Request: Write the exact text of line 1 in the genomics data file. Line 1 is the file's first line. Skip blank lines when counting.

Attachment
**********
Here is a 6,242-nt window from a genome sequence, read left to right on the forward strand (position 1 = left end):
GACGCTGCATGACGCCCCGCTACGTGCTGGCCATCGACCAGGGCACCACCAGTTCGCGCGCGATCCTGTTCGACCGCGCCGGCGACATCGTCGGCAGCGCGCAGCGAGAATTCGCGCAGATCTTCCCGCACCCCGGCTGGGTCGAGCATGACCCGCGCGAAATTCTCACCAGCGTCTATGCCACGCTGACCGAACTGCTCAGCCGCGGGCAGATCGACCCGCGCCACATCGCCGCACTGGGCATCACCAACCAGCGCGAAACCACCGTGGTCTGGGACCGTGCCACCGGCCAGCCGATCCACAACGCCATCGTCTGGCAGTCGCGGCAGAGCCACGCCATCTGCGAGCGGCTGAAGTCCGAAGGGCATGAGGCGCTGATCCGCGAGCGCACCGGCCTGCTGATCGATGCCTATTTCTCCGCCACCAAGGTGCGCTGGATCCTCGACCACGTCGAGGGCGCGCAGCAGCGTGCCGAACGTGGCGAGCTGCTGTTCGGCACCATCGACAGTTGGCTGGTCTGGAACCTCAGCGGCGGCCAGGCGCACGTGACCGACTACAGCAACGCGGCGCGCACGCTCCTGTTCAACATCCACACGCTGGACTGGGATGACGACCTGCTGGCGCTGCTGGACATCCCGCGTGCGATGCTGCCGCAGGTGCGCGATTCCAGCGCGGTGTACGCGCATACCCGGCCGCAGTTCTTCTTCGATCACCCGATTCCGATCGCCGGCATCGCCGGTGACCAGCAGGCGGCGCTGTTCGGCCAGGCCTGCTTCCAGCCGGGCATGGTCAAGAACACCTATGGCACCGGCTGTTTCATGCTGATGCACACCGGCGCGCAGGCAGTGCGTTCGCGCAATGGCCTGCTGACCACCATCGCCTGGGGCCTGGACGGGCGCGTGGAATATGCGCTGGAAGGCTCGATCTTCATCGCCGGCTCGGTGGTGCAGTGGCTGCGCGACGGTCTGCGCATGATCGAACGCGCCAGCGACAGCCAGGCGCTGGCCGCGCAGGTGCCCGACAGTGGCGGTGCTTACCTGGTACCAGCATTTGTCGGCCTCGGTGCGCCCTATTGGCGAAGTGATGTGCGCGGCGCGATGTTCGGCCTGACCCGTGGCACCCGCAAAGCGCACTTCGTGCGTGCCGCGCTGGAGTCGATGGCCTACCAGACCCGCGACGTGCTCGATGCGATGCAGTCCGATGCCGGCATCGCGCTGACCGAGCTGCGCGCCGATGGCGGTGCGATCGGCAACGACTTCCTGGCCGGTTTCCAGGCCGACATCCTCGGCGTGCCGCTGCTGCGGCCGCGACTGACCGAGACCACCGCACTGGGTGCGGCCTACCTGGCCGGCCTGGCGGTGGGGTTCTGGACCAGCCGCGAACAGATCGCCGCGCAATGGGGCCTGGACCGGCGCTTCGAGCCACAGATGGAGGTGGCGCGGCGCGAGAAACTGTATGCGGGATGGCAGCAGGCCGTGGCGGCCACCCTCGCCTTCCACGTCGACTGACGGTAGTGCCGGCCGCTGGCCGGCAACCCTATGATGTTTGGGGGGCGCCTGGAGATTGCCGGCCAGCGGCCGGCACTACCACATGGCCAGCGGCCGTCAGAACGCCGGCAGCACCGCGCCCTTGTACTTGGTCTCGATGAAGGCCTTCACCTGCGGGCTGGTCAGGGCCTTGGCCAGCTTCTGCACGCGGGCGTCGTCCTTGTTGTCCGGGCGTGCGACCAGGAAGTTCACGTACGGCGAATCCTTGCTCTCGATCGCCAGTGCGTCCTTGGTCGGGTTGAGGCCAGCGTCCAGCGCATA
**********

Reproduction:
Here is a 6,242-nt window from a genome sequence, read left to right on the forward strand (position 1 = left end):